Cancer.  It’s not something we think about with our pets until we get the diagnosis but it is the leading disease killer of dogs and cats.  According to the Western College of Veterinary Medicine Cancer is now about one in two dogs and one in three cats.

The incidence of cancer appears to be increasing in dogs as it is in people.  One in eight people will now face the diagnoses of Breast Cancer, an increase of 40% in a generation.  The same appears to be true for our pets.

Veterinarian and author of Kindred Spirits http://www.amazon.com/Kindred-Spirits-Remarkable-Between-Animals/dp/0767904311Dr Allen Schoen states,

“From my observation, it appears that there’s a growing incidence of cancer in dogs, just as in people, and it seems to have multifactorial causes: an interaction of genetic predisposition, poor-quality food with possible carcinogens, excessive vaccinations that impact the immune system, and environmental toxins.”

Some things we can immediately take control over and some things we cannot. We cannot control our dog’s genetics after our pets are born.  There are certainly ways we can breed for improved genetics but that’s outside the scope of this post.  We can however look at what we’re feeding our pets and limit their exposure to environmental toxins and we can educate ourselves about the risks and rewards of vaccinations to ensure we’re making the best decisions for our pets.  Even if we do everything right, there are still no guarantees in health, however, we can certainly reduce the risks and help our pets live long and healthy lives.Poodle and hydrant

You Are What You Eat

Good quality nutrition is at the cornerstone for all health issues.  This is especially the case for our dogs and cats.  If you’re eight or 80 lbs what you eat is vitally important to your well being.  Choosing a diet lower in carbohydrates and higher levels of quality protein is key, always putting more emphasis on fresh, lightly processed ingredients.  Adding a good probiotic/digestive enzyme and supplementing with an Omega-3 Fatty Acid is also very important.  Converting over to a raw, fresh, whole foods diet will help dramatically in providing your pet all of the nutrients they require in their whole food state.  Getting your pet on the road to good health with proper nutrition is easier then you would think.  With a little education and preparation you can greatly strengthen your pets immune system through feeding a species appropriate fresh, whole food diet.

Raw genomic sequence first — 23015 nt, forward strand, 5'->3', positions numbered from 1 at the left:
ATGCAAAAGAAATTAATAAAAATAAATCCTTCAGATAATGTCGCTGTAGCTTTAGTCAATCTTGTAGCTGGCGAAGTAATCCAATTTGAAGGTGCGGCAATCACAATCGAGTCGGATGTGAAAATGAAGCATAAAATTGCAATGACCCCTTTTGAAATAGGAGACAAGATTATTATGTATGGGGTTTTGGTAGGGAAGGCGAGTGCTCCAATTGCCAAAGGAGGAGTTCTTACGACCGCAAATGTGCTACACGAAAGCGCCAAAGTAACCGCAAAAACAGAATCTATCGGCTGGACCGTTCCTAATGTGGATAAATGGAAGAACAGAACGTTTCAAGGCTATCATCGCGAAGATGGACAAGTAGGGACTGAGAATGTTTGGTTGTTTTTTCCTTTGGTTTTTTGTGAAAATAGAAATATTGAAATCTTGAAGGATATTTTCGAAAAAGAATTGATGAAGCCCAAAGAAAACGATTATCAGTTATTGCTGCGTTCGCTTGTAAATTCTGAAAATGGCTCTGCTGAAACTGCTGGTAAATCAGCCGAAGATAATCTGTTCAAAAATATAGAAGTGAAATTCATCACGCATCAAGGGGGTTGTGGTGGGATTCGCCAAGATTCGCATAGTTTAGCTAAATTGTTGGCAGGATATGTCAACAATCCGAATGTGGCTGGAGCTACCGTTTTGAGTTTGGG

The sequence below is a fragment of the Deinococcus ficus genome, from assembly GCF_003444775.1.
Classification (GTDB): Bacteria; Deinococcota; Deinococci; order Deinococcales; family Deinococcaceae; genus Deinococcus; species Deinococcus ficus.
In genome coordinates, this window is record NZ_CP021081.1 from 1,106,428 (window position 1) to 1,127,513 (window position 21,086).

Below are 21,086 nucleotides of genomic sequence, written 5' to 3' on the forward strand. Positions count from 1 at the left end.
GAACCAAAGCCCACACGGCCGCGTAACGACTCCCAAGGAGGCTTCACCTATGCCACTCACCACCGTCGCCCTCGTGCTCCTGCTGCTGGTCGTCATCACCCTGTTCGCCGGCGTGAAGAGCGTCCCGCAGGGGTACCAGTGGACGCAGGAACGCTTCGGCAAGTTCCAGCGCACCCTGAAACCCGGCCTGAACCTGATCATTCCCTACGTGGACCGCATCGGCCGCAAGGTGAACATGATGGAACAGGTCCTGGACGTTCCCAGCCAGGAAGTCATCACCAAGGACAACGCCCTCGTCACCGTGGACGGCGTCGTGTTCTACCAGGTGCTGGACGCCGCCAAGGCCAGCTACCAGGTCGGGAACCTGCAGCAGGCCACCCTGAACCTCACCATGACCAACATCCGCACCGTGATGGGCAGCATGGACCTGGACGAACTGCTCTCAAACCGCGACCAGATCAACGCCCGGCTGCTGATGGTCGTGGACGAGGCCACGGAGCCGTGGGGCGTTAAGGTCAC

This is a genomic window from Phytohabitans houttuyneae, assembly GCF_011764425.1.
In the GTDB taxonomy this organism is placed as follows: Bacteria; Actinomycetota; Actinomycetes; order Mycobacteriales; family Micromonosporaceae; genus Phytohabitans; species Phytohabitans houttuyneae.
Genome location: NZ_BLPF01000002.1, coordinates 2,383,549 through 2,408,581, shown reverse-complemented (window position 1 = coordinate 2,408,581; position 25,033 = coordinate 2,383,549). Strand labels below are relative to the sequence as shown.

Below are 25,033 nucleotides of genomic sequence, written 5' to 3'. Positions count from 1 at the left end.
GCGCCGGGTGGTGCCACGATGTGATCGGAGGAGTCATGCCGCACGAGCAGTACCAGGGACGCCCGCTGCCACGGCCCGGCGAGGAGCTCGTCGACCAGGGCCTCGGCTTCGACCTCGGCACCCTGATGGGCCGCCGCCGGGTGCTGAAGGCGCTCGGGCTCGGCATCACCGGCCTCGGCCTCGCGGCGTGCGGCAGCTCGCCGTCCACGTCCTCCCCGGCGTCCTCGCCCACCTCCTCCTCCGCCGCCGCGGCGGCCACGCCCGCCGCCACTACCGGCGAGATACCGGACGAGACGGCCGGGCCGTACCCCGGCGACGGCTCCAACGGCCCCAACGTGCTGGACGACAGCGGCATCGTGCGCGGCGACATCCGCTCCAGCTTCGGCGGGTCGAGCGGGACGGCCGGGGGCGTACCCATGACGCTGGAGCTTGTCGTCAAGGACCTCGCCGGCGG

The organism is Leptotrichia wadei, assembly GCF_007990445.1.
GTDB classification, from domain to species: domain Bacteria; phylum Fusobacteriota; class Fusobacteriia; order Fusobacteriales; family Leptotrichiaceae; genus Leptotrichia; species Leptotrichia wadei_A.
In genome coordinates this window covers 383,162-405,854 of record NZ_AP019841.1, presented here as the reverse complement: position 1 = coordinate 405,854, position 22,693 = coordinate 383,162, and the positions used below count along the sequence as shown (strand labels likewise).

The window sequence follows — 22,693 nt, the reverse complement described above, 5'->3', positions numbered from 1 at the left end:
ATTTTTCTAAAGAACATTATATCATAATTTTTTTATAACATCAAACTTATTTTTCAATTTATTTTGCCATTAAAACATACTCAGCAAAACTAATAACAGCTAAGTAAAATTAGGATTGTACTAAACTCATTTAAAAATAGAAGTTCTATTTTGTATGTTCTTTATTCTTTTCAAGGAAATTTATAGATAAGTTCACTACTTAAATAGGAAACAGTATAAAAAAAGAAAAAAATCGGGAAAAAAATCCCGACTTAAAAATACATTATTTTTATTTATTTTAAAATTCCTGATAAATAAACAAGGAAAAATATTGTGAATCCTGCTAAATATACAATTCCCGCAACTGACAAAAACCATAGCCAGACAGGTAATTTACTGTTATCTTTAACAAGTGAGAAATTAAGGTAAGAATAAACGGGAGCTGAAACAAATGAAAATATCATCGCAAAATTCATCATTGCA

White CatLimit the Toxins

Controlling our pet’s environment is critical.  Dogs, like infants and toddlers, explore the world with their mouths plus they’re low to the ground picking up all sorts of toxins in their fur and paws. They absorb chemicals much more readily and in greater concentrations under their tongues.  This gives them a much higher level of exposure.  Also herbicides and pesticides applied to lawns and gardens can cause all sorts of issues for your pet including significant issues with their skin and respiratory systems.  Your dog can get a pretty big dose of chemicals just by licking their paws after a walk through a heavily fertilized lawn.  Swimming in contaminated water from runoff in lakes, streams and drainage areas can have serious long-term consequences.

Explore Natural AlternativesNo flea and Tick

Also, look for natural alternatives for many products like flea and tick and take the proper precautions when you cannot avoid certain toxins.  Helping your dog detox during this time can be very beneficial.  Also, consider your pet’s lifestyle.  If they’re at home or in your yard and have minimal exposure opportunities to fleas and ticks and if they’re fed a healthy diet creating a strong immune system you can consider skipping this step all together or look for more natural flea and tick controls for your pet and home.  Remember less is always more when you’re balancing the risks and rewards of everything you do for your pet.

The Vaccine Story – Be informed on the risks and benefits of proper vaccinations.

Understanding the whole picture will you to better understand whether or not you need to continue to vaccinate your pet.  This link is for a series of interviews by Dr Karen Backer and Dr Ronald Schultz, one of the foremost experts in the field of canine and feline vaccinations.  Also, consider getting a titer test for your dog or cat prior to any vaccinations this can help you and your pet decide if any booster vaccinations are necessary.  Many of the core vaccines last between 5-7 years and some for a lifetime.  Educating yourself about vaccine protocols will help you make the best decisions for your pet.

organic rabbit toySafe Toys!

Have you thought about what your dog or cat is playing with? Chemicals in some pet toys can include ingredients like BPA (bisphenol A) and phthalates, (used to make plastics more flexible), can leach from dog toys and increase their risk of exposure to carcinogens and endocrine disruptors.  For more information on the environmental concerns of dog toys go to http://www.environmentalhealthnews.org/ehs/news2012/dog-toys

In an upcoming post we’ll be talking about what to do if you suspect a lump or bump on your pet might be Cancer.